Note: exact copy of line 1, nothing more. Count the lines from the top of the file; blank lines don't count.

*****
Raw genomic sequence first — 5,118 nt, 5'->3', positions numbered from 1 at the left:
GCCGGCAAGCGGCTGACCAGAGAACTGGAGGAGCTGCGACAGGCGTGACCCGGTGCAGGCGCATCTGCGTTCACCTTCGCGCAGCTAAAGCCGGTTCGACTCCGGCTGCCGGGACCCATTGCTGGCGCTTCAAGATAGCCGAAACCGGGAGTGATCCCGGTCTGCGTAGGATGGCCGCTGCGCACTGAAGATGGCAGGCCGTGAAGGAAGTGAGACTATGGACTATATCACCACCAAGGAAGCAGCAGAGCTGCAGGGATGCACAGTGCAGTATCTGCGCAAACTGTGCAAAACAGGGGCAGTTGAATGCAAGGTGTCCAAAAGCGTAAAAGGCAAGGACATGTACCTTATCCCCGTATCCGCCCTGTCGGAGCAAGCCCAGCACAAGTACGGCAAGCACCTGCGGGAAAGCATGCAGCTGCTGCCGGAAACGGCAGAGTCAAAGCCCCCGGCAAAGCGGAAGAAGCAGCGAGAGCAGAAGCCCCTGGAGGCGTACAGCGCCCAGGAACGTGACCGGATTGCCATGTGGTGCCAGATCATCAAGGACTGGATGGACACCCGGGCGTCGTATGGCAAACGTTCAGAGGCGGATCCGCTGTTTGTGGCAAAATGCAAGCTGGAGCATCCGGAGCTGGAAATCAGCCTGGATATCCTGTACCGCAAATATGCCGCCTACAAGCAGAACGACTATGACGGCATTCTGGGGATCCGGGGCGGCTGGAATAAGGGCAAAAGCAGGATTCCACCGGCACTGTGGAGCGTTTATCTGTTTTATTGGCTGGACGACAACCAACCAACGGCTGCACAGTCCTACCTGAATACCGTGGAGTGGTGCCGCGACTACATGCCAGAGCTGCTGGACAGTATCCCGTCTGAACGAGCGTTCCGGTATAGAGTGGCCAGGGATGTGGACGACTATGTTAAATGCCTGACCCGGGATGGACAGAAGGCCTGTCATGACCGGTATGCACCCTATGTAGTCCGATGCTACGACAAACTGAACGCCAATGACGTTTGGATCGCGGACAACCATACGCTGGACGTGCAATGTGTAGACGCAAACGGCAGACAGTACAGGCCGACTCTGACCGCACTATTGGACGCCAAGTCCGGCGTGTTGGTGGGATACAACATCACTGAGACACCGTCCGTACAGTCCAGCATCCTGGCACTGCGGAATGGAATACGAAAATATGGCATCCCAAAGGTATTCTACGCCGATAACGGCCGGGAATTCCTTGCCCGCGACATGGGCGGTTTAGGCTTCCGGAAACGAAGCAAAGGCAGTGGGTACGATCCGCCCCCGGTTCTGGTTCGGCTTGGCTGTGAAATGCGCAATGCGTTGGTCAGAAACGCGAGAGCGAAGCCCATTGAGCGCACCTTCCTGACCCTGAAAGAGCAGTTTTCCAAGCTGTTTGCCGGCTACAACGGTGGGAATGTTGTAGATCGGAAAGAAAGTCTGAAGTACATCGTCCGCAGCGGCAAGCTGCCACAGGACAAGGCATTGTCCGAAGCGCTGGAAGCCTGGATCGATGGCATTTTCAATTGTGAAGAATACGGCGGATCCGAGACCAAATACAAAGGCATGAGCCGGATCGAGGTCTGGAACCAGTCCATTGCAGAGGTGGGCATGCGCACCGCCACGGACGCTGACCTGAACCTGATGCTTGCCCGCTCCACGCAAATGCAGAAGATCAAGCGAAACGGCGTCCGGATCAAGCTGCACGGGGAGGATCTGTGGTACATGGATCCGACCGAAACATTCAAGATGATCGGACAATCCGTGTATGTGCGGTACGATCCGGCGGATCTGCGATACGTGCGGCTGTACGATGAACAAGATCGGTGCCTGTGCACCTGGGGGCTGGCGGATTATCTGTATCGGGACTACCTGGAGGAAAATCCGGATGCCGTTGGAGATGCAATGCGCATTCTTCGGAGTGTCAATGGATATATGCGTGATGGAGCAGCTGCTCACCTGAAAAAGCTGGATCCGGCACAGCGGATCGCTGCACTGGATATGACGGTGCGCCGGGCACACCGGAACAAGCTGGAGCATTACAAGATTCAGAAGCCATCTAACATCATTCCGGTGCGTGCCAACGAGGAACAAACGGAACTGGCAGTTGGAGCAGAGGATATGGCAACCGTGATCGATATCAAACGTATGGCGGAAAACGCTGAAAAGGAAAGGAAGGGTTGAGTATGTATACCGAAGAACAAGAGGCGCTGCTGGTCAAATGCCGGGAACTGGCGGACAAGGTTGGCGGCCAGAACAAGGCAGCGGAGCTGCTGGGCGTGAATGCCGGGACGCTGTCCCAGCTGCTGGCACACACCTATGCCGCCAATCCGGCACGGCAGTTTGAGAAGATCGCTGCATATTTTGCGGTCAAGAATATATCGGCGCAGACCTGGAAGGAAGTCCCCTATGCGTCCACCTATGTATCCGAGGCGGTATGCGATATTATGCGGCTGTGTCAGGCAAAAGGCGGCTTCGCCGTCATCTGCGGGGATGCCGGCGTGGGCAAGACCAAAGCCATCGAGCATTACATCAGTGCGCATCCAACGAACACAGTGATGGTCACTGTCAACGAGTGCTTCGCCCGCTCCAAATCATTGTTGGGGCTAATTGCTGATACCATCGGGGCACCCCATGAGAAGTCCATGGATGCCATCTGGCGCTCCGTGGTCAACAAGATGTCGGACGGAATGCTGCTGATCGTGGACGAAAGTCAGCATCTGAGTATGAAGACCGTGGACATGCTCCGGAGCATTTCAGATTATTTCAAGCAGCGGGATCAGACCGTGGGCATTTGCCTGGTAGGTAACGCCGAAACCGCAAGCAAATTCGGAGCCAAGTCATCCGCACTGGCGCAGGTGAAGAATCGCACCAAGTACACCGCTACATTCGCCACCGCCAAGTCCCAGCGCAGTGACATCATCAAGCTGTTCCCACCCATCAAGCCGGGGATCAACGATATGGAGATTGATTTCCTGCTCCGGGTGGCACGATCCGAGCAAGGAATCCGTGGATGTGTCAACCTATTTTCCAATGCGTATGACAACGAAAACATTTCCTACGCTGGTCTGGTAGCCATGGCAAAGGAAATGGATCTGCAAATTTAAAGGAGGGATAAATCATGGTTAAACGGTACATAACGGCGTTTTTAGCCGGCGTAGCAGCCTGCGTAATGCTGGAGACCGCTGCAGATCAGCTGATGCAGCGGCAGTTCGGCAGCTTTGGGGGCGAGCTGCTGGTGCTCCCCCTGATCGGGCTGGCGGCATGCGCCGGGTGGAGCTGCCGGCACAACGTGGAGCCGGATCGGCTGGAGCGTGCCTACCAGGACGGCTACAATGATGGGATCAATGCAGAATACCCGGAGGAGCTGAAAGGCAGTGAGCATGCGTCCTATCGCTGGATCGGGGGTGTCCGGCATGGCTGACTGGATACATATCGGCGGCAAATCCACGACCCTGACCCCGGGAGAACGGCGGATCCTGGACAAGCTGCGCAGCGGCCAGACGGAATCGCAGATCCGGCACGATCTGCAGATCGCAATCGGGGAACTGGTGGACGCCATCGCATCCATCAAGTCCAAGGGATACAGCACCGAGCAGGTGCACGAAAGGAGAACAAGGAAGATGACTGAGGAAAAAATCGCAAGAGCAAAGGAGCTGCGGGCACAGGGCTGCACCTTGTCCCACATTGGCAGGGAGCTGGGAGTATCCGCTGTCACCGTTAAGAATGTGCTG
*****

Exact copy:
Raw genomic sequence first — 5,118 nt, 5'->3', positions numbered from 1 at the left: